Below are some of the FAQs from the first few days of the campaign. If you have any questions about the project don’t hesitate to get in touch! For the next update, we’ll have a look at the MEMs microphone array and how it can be used to change the pickup pattern of the microphones.
The ESP32 is a powerful and flexible microcontroller with a dual core architecture, which allows running different processing threads on each core. Regarding filtering, you could code your filter in C or C++. There are many ways to do this, for example using the Espressif DSP library or using Faust. There are also some example spectrum analyzer projects online you can look at. For the display there are a number of options including using an I2C display or a custom LED display.
The MCU is an ESP32 Pico D4 chip which is clocked at 240 MHz and has FreeRTOS on both cores, so different processing threads can be run on both cores. The ESP32 offers plenty of computational power to run most “standard” DSP algorithms and can run up to 145 sine waves in parallel for a block size of 128 or 256 samples, as discussed in this Faust research paper. Whether a parametric EQ can be made, yes, it is possible, but would depend on the type of filter implementation and how many frequency bands are desired. Here is an Espressif example for a 10 band EQ.
In terms of the audio quality, THD or THD & N, the datasheet for the audio codec specifies for the DAC SNR 98 dB, THD -84 dB (‘A’ weighted @ 48 kHz) and for the ADC SNR 95 dB, THD -84 dB (‘A’ weighted @ 48 kHz). There isn’t a THD & N measurement for the "whole system measurement" or the "Codec plus MCU on the PCB" as yet because I don’t currently have access to an APx Analyzer or similar audio analyzer for this measurement. If I can source one to take an accurate measurement of this, I’ll post an update.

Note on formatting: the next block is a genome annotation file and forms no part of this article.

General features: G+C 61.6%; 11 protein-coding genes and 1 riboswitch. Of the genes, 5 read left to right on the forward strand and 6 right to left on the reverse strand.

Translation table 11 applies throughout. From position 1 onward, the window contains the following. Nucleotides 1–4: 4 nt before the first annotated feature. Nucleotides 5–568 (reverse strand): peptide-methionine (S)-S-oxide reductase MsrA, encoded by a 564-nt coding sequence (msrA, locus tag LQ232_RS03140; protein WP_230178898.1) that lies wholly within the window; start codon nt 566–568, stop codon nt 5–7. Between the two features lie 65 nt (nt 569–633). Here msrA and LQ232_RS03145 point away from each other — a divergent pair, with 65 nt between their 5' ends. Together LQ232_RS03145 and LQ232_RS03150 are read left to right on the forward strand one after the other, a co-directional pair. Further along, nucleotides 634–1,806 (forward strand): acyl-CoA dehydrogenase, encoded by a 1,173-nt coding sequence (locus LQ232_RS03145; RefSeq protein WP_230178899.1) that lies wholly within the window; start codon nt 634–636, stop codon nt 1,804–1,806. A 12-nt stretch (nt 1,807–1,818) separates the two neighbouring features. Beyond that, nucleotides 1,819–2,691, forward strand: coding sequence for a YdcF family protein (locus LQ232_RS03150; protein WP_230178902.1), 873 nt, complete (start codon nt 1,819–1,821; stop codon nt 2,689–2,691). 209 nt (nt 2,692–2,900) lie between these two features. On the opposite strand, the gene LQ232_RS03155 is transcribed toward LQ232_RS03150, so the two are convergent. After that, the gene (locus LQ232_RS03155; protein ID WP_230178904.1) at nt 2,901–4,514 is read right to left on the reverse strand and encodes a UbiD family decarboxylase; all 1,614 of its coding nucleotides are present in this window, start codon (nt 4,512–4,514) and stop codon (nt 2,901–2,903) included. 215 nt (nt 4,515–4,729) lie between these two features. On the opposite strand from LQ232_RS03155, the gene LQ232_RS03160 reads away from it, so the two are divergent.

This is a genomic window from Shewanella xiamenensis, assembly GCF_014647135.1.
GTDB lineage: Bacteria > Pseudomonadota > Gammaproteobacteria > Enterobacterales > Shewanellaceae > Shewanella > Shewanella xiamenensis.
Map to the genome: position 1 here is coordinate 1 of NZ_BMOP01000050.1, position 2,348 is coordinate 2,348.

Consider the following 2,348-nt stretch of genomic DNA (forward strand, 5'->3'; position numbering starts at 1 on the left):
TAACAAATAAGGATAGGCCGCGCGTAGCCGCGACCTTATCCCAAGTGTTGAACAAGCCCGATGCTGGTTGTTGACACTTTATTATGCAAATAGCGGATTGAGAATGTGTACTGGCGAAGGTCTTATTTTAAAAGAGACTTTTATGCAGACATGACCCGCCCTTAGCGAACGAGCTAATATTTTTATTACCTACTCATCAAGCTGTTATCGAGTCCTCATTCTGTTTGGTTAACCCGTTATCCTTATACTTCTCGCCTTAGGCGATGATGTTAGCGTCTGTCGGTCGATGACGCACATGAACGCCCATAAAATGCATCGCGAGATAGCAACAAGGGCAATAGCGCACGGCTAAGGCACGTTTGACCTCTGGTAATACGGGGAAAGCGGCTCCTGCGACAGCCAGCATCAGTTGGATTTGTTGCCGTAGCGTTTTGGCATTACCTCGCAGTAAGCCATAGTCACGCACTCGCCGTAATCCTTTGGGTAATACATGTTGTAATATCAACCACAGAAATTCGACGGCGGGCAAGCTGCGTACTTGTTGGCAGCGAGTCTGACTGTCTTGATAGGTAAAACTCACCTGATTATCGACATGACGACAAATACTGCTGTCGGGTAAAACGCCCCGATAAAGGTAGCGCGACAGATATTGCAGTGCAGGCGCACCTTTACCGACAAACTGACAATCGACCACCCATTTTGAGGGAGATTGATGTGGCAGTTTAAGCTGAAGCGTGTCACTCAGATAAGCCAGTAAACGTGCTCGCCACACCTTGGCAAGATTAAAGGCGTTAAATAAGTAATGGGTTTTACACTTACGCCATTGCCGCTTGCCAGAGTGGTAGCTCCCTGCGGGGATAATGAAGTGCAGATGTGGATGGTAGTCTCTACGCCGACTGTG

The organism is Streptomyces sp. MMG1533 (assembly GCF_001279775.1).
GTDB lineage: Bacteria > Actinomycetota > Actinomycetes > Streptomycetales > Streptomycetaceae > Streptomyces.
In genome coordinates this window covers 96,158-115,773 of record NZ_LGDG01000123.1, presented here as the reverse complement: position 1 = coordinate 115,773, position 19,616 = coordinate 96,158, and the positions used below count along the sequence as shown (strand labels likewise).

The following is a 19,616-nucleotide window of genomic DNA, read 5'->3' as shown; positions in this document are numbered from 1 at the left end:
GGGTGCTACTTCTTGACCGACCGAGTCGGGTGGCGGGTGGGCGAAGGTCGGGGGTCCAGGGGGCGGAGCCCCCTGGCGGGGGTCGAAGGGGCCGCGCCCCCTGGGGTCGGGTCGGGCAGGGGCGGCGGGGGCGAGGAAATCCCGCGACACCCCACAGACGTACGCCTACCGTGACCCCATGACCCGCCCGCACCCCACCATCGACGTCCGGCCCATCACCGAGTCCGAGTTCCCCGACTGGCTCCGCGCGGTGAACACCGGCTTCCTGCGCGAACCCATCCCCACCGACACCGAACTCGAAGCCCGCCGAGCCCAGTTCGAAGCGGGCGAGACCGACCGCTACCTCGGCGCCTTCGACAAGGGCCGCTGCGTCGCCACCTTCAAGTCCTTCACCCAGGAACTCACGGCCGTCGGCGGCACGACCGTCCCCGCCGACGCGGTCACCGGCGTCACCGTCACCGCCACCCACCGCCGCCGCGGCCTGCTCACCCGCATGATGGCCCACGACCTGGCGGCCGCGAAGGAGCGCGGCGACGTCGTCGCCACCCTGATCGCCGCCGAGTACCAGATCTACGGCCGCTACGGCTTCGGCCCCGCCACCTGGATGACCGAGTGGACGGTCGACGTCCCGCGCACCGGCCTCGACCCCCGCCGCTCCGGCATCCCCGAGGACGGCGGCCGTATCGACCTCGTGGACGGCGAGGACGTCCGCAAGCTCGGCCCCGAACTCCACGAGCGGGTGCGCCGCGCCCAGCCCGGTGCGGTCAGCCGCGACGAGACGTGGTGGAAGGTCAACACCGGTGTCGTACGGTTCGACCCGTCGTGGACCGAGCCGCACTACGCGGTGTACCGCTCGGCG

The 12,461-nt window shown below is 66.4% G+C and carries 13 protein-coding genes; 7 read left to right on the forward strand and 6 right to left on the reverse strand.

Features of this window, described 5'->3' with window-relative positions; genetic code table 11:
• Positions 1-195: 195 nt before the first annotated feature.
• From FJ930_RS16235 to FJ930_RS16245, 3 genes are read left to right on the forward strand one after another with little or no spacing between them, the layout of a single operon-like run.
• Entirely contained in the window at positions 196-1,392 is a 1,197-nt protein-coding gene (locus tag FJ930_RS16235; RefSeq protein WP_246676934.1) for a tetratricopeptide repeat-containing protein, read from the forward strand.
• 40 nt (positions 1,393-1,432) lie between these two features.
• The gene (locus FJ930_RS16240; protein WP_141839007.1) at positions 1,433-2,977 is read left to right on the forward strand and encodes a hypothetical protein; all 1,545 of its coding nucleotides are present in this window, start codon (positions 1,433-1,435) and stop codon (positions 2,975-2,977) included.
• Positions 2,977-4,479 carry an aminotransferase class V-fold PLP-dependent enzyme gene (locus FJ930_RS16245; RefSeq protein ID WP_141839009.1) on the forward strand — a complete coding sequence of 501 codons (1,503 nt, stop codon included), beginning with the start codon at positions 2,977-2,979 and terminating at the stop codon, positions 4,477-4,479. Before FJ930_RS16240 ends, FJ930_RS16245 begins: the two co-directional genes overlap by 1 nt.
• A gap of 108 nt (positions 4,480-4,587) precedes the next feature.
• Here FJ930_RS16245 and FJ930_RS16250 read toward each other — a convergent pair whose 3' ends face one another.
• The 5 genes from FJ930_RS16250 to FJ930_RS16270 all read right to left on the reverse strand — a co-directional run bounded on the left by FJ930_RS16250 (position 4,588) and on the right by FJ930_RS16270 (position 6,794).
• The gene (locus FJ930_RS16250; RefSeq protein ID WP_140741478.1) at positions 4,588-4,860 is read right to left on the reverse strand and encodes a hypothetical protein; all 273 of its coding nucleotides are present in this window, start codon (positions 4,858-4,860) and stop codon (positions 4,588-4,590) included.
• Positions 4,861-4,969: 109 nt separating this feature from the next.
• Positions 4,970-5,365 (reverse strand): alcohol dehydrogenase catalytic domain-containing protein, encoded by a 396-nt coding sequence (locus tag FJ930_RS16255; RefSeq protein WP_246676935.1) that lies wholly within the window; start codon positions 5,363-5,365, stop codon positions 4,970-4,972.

The default pins for an I2C display on the Pico D4 chip are actually not specified in the data-sheet (the default is GPIO21 and GPIO22 on other ESP32 chips). I think this may be because on the ESP32, you can assign any of the GPIO pins as I2C. So, in your code, depending on which library you are using for I2C, you can define the pins as shown in this tutorial for using an OLED display with Arduino IDE and re-assigning the I2C pins.
There are 2 x I2C drivers on the ESP32, one is used on PICO DSP for communicating with the audio codec, but the other driver is not used so you could use it for a display or other I2C devices.
I haven’t tried it in this application as a PC audio driver, but it’s possible it could work. For a driver for the codec in C++, see the
.cpp files in our GitHub repo.
On the PICO DSP, the ESP32 communicates with the WM8978 using I2C and I2S protocols, which may be similar to the ALC1220, these signals are not broken out to the GPIO header however, which could be a problem if you want to route I2S signals directly to the codec. One possible way it could be done, is by using the x2 I2S drivers on ESP32, so you could send the audio data from the MCU on the PC to the GPIO header and then use the other I2S driver on the ESP32 to receive the data. That way, one driver is receiving the input audio data from the PC and the other driver outputs the data to the WM8978 Codec.
Another option can be used achieve the same end result if your PC is networked. PICO DSP has Wi-Fi, so you could stream the audio data over Wi-Fi to it.
Yes this is possible. If the turntable has a line output (i.e., a built-in pre-amp) you can connect it directly to the line input of PICO DSP. Normal phono output from a turntable would need to be connected to an RIAA preamplifier as usual before going into a mixer or speakers. PICO DSP doesn’t have a built-in RIAA pre-amp, although it may be possible to emulate an RIAA EQ curve in software.